4. Now all you need to do is crop your image, save and you are done! Stock Photo Challenge

Below is the finished photo after I brightened it. I left the drawing pad blank and left some blank space on the bottom so I can change add images and text on it as I go.

Stock Photo Challenge

Thank you for joining us this week! Please don’t forget to vote for your favorite styled stock photo (mine) on Saturday! We are all pretty competitive and bragging rights is a pretty awesome prize among us all! 🙂

– Jenny

How to Build Your Own DIY Light Box

How to Build Your Own DIY Light Box


empowering others in businessAs you may be aware, the girls here at She Sells Studios are taking on a challenge to create our own styled stock photography. We all have different photography skills, two of us are experienced photographers and the rest of us are more point-and-click, every day photographers. While I am one of the latter, I am also very competitive. Due to this, though we won’t win any prizes, we will win bragging rights (and that’s good enough for me.)

To start this styled stock photo challenge, I did some research that most photographers may already know. As a result, I know that for my photo I want it to be bright, fun, and cheerful. That’s my personality and what I love seeing when I’m out in the land of the Web. After some research, I also realized how important my lighting will be since it directly affects the look of my photo.


Many photographers recommend taking pictures using natural light. Natural light will help reduce editing issues in Photoshop. Also artificial lighting, I have noticed, casts weird colors on the finished photograph. During my research I read that taking the photograph outside on a sunny day works best. Unfortunately, sometimes going outside isn’t an option. Since this may not be an option for me I did some more research. As a result, there are several options I found that will help you get the best lighting for your photographs.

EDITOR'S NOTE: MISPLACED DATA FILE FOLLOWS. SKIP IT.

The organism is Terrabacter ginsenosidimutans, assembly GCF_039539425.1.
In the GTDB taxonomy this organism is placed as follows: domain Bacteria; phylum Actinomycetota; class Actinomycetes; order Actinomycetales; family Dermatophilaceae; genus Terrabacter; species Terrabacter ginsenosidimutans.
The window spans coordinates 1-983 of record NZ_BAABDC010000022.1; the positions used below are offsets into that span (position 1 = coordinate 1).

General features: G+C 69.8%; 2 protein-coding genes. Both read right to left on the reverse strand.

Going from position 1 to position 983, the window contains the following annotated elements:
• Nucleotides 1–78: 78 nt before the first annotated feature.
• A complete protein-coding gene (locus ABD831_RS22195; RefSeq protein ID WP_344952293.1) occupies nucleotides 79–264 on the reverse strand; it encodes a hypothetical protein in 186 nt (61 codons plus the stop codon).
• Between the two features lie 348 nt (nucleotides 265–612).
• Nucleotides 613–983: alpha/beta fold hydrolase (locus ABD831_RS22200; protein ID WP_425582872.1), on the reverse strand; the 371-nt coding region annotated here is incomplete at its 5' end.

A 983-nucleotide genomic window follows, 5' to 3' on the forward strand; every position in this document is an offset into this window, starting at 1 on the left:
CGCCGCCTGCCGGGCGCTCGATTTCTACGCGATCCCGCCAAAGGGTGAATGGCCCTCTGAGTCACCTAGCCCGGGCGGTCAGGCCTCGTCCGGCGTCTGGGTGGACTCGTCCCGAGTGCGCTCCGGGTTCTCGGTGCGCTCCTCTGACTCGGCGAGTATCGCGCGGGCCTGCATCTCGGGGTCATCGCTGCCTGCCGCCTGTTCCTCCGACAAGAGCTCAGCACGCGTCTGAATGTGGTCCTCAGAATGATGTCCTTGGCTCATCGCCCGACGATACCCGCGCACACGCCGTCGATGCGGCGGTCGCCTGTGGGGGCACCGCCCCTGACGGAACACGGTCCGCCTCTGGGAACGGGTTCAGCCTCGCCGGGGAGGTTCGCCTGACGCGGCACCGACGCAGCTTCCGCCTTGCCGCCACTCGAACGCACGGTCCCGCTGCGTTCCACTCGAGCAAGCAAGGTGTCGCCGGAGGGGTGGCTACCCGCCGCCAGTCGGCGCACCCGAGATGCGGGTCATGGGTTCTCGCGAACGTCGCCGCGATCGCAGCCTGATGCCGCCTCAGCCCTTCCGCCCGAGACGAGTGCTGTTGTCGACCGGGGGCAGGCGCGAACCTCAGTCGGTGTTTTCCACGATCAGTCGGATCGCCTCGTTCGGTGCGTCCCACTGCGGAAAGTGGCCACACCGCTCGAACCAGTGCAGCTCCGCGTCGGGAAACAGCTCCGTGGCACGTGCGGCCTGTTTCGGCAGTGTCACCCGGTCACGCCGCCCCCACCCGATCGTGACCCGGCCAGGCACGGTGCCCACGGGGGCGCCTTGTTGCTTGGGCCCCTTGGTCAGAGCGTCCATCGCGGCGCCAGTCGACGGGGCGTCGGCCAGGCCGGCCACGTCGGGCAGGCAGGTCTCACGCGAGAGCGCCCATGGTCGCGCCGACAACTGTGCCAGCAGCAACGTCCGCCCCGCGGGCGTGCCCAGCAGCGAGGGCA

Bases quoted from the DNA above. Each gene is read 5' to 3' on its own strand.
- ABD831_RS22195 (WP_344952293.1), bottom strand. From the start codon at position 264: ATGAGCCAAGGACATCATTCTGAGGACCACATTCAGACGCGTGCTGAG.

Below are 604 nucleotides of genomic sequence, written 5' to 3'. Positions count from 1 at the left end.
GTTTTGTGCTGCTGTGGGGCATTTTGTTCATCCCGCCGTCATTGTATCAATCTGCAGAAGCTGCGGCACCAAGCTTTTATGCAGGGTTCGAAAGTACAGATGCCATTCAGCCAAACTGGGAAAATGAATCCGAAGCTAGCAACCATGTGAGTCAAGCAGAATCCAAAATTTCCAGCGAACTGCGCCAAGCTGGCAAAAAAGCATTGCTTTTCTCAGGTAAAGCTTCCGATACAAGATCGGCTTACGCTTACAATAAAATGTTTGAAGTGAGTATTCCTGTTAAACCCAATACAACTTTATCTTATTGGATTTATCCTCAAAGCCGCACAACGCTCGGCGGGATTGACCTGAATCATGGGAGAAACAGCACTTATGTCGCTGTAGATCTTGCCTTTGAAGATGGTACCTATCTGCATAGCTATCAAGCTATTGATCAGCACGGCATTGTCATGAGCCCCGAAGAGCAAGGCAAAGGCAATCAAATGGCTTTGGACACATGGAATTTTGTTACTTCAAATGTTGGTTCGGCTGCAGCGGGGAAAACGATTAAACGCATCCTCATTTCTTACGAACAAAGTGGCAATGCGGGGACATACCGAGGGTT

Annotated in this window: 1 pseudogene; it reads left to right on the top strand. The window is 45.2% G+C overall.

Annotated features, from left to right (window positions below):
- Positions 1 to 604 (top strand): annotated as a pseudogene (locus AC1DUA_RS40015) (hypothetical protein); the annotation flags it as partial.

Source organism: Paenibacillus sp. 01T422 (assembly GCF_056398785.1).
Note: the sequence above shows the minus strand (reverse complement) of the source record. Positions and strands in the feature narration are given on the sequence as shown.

Lighting Options

The first option is super easy. It’s probably what I will be using for our challenge. Allison for Wonderlass recommends using only a piece of white foam board to help reflect the natural light onto the object you are photographing. She also recommends taking the photo earlier in the day when it’s bright and to also shoot by a window. Finally, she turns off all the indoor light to remove the artificial lighting.


light box


This is my set up based on Allison’s post. To the right, which you can’t see is a window. I turned off the interior lights and had the light shine right on that foam board to the right.


light box


And ta-da! This is how the photo turned out when I was finished. I didn’t use any fancy cameras (even though I may for the actual challenge), but instead just used my iPhone.

Another Option

A light box (or tent) also works great. A light box is a container with one side open and has translucent sides to help diffuse the light that’s coming from multiple sources. It allows for even distribution of the light and nearly shadow-less lighting.

You can buy a light box online for $30+ or you can make your own. When you buy one, you typically will get the light box, light bulbs, light stands, a tripod, and also fabric backdrops. If you build your own, you will need the light box, at least two posable light sources, light bulbs, and some poster board or fabric for your backdrop.

How to make a DIY Light Box

Making a DIY Light box is pretty simple. I found a couple websites to help you find the best one to work for you.

The first source is from WikiHow. They show step by step how to create an easy DIY light box with nothing more than a cardboard box, white tissue paper or muslin fabric, some matte black poster board, and a white poster board backdrop.

Light Box

WikiHow.com Step by Step to Making a Light Box


There is another light box that is even easier. Quirky Oak Artisan Jewelry posted a unique solution for a super easy and inexpensive light box. You don’t have to cut cardboard or fabric. All you need, is a clear storage container and then some poster board for the background.


light box


I used some of the drawing paper my kids use that comes on a roll and some tape to just adhere it to the storage container (otherwise, it kept rolling up on itself). If you decide to use poster board, I don’t think you will even need the tape.


light box


And this is the final photo. I’m super impressed and love how easy it was to set up. Again, I just used my iPhone for this image, but I’m sure if you used a more professional camera, you can get an even crisper image.

You will still need to edit your photographs in Photoshop or another software (like PicMonkey) when finished. You can adjust the tone, color, brightness and more in whichever software you are using. I prefer Adobe Photoshop. In the end though, getting the photo to look its best before you edit will help make the whole process easier.

I can’t wait to try these different ideas to see what works best for my styled stock photograph. You know, the winning one. ;D